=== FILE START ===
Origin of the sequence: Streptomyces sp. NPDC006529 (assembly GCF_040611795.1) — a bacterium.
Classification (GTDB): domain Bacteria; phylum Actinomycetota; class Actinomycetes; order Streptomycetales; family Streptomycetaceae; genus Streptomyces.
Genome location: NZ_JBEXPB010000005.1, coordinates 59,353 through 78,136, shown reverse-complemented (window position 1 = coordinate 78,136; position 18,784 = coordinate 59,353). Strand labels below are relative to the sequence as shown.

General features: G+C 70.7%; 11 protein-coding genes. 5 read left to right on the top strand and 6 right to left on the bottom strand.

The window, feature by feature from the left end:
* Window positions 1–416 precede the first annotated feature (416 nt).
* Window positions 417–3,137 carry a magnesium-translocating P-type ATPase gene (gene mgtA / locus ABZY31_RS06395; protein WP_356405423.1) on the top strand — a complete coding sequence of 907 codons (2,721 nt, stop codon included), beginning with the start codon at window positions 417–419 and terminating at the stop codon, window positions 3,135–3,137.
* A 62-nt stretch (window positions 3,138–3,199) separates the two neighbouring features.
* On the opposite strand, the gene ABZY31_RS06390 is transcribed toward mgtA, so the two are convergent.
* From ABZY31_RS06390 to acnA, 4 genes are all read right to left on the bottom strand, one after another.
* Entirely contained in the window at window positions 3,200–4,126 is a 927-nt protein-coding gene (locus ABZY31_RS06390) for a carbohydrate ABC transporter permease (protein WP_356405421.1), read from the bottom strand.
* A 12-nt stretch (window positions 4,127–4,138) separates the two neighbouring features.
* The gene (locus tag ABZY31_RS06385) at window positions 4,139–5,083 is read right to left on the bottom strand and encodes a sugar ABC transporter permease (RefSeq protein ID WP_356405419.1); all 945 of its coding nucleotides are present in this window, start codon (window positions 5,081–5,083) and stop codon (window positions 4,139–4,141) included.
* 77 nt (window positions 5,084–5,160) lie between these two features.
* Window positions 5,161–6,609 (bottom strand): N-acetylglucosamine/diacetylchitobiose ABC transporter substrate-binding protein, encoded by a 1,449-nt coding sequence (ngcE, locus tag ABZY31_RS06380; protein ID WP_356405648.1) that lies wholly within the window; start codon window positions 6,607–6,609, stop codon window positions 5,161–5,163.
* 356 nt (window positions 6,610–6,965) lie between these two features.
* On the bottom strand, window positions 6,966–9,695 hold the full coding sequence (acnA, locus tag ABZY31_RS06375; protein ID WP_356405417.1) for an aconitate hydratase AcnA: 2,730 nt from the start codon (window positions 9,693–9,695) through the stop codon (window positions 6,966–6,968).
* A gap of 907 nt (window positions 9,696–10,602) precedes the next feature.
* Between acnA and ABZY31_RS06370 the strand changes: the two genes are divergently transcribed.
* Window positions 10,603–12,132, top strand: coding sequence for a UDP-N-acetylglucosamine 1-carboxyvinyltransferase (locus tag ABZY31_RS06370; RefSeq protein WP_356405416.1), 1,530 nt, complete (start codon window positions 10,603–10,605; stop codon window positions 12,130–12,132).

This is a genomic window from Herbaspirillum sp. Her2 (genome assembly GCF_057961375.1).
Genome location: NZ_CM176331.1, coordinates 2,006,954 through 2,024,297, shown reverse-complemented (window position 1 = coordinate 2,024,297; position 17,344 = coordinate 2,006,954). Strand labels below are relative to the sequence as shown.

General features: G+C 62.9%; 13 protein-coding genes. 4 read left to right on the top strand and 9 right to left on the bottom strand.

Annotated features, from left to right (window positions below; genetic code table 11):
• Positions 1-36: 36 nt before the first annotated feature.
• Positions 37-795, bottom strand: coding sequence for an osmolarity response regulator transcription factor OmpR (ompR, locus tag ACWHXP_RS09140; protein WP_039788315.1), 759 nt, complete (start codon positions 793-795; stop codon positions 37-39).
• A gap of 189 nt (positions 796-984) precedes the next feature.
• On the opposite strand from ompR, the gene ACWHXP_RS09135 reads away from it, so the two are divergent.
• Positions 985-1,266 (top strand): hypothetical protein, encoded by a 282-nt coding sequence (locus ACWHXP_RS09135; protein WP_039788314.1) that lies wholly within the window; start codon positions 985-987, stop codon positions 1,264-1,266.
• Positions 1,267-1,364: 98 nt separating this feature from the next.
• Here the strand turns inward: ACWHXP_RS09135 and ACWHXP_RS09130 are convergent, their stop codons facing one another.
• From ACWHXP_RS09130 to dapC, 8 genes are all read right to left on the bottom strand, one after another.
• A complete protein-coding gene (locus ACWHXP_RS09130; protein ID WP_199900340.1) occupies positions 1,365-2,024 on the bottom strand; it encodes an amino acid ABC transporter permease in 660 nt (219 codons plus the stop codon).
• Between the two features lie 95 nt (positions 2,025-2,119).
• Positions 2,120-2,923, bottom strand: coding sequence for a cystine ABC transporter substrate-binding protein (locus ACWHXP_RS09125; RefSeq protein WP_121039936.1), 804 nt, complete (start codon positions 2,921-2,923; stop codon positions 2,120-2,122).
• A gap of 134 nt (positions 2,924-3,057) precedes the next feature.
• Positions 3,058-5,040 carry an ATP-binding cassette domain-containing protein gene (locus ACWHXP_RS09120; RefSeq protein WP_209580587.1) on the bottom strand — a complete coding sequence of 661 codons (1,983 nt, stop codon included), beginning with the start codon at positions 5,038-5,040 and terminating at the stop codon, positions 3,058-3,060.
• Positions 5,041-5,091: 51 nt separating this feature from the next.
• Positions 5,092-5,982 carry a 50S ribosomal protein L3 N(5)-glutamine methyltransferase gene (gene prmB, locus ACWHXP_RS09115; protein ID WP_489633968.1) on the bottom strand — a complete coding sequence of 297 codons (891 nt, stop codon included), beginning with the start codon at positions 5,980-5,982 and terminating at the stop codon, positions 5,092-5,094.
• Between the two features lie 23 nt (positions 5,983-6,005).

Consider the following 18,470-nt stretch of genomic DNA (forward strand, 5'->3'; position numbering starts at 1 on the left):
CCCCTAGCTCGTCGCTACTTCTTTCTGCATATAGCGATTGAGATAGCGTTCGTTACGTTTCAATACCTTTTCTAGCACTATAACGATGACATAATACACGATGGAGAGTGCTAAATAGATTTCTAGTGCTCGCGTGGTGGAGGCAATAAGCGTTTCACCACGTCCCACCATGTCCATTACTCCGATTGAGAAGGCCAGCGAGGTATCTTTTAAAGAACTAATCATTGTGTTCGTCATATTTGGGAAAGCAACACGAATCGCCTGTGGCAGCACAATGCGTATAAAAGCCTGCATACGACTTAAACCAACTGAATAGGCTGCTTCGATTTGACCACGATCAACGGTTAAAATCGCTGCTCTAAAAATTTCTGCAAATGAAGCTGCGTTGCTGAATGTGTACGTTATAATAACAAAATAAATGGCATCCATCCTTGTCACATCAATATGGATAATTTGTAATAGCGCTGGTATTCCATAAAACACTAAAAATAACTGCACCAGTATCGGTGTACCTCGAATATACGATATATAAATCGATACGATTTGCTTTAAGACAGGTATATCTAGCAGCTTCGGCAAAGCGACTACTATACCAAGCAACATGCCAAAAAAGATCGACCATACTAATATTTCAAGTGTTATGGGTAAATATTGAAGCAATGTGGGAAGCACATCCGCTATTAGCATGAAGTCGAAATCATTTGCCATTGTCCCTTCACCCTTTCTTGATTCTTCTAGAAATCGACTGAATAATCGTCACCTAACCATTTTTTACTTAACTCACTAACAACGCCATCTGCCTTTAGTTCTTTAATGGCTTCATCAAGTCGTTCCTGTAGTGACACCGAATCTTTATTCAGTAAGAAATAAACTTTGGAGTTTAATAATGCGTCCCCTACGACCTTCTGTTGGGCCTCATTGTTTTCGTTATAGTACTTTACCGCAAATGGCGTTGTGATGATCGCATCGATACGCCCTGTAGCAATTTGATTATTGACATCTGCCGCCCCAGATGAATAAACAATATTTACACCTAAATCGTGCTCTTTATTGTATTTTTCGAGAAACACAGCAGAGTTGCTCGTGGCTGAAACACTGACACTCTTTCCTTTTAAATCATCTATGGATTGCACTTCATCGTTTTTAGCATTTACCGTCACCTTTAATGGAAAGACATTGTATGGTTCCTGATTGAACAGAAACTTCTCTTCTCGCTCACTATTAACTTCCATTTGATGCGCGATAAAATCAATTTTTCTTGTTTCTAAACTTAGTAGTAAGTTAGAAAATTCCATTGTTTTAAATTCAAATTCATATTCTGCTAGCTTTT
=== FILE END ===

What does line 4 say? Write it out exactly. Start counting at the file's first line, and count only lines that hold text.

General features: G+C 70.7%; 11 protein-coding genes. 5 read left to right on the top strand and 6 right to left on the bottom strand.